<strong>Propecia</strong> & Rogaine For Treating Male Pattern Baldness - WebMD

Propecia & Rogaine For Treating Male Pattern Baldness - WebMD

It is an oral medication, taken once a day, and available on prescription. It is prescribed to stimulate hair growth in men with male pattern baldness. Propecia’s active ingredient is finasteride, and it was originally developed to treat a condition which causes enlarged prostate glands (benign prostatic hyperplasia). Finasteride works by reducing dihydrotestosterone (DHT) levels in the scalp. The hormone DHT contributes to male pattern baldness, and Propecia medication helps to reverse the hair loss process by decreasing the effect of DHT on the hair follicles. It takes around three months to see any results from using Propecia. It is recommended for men over the age of 18 only and must not be taken by women. By Bruce Horovitz While popping my daily dose of pills the other day—you know, the drugs guys over 60 often take to try to squeeze out another decade or two—I stumbled across a news story describing the drugs President Donald Trump takes, according to his personal physician. The 45th president and I are aging like blood brothers. We’re both using baby aspirin to stave off heart attacks, a statin to lower our cholesterol and doxycycline to control a similar skin-reddening condition called rosacea. But there’s one drug in Trump’s reported regimen that I would never touch—a medication to prevent premature baldness called Propecia. Never mind that my hair is thinning faster than the South American rain forest. Here’s why: Propecia, a simple daily capsule, may help the president preserve his famous hairline. Bornstein, told The New York Times recently that he, too, takes Propecia, which may foster the flowing locks the doctor sports at age 69. But keeping one’s hair through the miracles of modern medicine comes with risk. Propecia, the brand name for drug giant Merck’s finasteride, has become a magnet for personal injury lawyers with, by one count, 1,370 lawsuits filed by plaintiffs. There’s no indication that Trump—who’s famous for enjoying a spirited lawsuit now and then—has made any legal filings against Propecia.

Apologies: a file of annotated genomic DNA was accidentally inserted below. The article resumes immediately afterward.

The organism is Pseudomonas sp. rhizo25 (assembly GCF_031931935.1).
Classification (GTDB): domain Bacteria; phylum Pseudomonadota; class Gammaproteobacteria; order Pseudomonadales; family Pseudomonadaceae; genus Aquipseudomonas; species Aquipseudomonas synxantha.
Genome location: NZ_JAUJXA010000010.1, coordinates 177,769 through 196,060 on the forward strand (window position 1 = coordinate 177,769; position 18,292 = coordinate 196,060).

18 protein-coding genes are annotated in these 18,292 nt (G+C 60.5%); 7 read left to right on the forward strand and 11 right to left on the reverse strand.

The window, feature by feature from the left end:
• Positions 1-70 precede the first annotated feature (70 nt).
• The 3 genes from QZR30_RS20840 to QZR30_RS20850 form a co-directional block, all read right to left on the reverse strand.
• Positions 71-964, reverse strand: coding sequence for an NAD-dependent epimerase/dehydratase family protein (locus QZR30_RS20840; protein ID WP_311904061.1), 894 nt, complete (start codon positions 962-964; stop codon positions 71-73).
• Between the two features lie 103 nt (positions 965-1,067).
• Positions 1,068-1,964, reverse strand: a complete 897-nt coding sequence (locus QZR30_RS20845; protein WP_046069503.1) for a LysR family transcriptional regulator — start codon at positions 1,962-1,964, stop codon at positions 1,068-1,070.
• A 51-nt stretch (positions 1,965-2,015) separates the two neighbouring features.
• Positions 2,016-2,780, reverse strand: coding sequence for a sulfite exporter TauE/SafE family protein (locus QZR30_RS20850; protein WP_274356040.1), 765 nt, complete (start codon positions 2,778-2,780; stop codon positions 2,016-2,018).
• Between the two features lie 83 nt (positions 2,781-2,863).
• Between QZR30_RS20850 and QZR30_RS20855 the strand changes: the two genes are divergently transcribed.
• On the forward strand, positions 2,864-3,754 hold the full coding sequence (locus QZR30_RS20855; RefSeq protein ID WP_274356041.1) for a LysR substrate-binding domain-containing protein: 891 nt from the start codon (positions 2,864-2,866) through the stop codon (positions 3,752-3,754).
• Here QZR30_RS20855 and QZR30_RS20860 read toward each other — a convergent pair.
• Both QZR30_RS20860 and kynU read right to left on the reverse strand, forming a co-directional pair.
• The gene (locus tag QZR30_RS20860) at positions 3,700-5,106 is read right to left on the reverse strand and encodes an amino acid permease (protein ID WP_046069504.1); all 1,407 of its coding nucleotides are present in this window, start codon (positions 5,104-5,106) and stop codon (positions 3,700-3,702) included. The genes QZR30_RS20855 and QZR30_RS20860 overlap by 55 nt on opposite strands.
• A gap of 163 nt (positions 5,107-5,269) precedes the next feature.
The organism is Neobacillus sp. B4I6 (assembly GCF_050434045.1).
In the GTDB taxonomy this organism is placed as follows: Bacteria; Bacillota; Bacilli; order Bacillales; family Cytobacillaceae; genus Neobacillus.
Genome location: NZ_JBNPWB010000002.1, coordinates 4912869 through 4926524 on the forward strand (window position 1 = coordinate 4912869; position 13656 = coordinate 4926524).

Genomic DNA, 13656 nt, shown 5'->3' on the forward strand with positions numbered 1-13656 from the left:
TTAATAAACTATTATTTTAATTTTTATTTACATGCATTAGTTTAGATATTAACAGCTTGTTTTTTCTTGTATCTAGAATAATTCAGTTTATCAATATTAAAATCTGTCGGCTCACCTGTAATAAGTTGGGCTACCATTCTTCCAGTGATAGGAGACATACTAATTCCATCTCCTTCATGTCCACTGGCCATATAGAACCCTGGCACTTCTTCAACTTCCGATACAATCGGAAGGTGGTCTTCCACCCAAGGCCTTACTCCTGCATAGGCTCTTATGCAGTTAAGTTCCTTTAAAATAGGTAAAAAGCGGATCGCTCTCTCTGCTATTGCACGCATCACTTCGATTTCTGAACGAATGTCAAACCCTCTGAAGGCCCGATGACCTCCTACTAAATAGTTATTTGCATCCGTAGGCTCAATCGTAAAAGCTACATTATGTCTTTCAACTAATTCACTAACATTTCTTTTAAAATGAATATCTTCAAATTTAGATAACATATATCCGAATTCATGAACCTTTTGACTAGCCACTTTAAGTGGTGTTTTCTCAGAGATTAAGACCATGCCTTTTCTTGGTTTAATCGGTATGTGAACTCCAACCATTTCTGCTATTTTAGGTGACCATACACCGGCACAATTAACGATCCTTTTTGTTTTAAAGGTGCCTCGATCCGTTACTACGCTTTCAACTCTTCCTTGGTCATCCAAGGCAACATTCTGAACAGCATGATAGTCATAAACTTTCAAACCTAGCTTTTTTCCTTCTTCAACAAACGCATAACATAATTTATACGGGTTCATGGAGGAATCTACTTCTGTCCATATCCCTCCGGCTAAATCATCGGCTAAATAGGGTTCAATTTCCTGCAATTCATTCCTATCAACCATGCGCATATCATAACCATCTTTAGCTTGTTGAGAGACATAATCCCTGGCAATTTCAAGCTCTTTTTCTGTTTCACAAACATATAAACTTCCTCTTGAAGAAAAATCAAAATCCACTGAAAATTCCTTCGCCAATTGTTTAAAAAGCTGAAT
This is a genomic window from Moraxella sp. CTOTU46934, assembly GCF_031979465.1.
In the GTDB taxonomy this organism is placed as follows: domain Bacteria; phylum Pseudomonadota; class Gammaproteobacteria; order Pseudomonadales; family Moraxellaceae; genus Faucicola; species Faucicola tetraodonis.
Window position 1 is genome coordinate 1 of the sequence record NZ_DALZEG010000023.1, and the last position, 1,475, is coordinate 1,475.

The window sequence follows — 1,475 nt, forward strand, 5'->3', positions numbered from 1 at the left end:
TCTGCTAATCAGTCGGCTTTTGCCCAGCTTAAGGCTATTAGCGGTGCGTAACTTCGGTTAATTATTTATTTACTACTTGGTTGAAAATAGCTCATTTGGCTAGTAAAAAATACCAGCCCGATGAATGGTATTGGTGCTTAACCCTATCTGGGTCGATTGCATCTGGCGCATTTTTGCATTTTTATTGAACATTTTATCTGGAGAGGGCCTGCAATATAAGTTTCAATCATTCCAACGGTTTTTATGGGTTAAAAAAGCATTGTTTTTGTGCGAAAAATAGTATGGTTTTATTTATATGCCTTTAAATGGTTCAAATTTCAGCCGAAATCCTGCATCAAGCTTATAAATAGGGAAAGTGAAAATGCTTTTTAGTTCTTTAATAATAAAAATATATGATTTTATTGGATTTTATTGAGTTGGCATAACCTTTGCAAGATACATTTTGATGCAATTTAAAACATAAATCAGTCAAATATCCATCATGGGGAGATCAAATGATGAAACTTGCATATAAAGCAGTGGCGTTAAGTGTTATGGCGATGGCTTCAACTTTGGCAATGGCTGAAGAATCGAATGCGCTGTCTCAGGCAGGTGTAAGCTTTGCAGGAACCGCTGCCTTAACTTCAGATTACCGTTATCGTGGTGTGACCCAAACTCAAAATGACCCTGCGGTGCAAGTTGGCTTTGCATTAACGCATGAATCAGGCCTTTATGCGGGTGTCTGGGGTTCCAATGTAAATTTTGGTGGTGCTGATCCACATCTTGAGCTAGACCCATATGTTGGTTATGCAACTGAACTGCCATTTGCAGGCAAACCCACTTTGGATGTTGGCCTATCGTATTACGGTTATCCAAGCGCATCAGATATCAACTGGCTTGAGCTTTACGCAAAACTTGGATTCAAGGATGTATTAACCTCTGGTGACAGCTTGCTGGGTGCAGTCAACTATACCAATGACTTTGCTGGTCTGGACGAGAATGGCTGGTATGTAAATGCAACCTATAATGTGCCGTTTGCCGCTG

Common Side Effects of <strong>Propecia</strong> Finasteride Drug Center - RxList
Common Side Effects of Propecia Finasteride Drug Center - RxList

Find a comprehensive guide to possible side effects including common and rare side effects when taking Propecia Finasteride for healthcare professionals and. Propecia' is indicated for the treatment of men with male pattern hair loss androgenetic alopecia to increase hair growth and prevent further hair loss.

Propecia